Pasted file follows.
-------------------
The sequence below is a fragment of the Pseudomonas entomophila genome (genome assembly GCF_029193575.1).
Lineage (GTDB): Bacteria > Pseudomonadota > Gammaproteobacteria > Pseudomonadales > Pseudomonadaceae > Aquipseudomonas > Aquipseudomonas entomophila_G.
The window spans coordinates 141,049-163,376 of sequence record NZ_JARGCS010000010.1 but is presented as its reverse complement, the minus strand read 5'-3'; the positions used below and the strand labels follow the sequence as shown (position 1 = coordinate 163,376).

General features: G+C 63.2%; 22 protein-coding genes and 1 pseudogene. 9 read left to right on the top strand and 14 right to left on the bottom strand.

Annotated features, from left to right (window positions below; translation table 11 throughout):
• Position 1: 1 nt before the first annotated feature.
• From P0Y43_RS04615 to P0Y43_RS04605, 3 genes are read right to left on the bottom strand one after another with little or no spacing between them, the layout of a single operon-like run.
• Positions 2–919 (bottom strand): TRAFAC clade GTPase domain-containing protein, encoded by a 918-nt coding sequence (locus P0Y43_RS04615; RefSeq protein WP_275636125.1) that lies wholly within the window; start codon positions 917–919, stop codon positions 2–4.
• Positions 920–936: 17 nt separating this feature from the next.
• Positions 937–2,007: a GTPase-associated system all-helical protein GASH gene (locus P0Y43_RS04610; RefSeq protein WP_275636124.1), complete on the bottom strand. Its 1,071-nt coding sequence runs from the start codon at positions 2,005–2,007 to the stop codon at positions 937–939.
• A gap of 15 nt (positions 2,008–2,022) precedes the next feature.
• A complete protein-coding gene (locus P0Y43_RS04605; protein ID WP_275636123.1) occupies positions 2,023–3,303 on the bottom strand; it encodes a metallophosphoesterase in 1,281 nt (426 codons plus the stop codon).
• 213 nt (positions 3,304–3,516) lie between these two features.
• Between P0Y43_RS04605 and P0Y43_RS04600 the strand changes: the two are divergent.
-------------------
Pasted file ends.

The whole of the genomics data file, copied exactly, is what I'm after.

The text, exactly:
The sequence below is a fragment of the Pseudomonas entomophila genome (genome assembly GCF_029193575.1).
Lineage (GTDB): Bacteria > Pseudomonadota > Gammaproteobacteria > Pseudomonadales > Pseudomonadaceae > Aquipseudomonas > Aquipseudomonas entomophila_G.
The window spans coordinates 141,049-163,376 of sequence record NZ_JARGCS010000010.1 but is presented as its reverse complement, the minus strand read 5'-3'; the positions used below and the strand labels follow the sequence as shown (position 1 = coordinate 163,376).

General features: G+C 63.2%; 22 protein-coding genes and 1 pseudogene. 9 read left to right on the top strand and 14 right to left on the bottom strand.

Annotated features, from left to right (window positions below; translation table 11 throughout):
• Position 1: 1 nt before the first annotated feature.
• From P0Y43_RS04615 to P0Y43_RS04605, 3 genes are read right to left on the bottom strand one after another with little or no spacing between them, the layout of a single operon-like run.
• Positions 2–919 (bottom strand): TRAFAC clade GTPase domain-containing protein, encoded by a 918-nt coding sequence (locus P0Y43_RS04615; RefSeq protein WP_275636125.1) that lies wholly within the window; start codon positions 917–919, stop codon positions 2–4.
• Positions 920–936: 17 nt separating this feature from the next.
• Positions 937–2,007: a GTPase-associated system all-helical protein GASH gene (locus P0Y43_RS04610; RefSeq protein WP_275636124.1), complete on the bottom strand. Its 1,071-nt coding sequence runs from the start codon at positions 2,005–2,007 to the stop codon at positions 937–939.
• A gap of 15 nt (positions 2,008–2,022) precedes the next feature.
• A complete protein-coding gene (locus P0Y43_RS04605; protein ID WP_275636123.1) occupies positions 2,023–3,303 on the bottom strand; it encodes a metallophosphoesterase in 1,281 nt (426 codons plus the stop codon).
• 213 nt (positions 3,304–3,516) lie between these two features.
• Between P0Y43_RS04605 and P0Y43_RS04600 the strand changes: the two are divergent.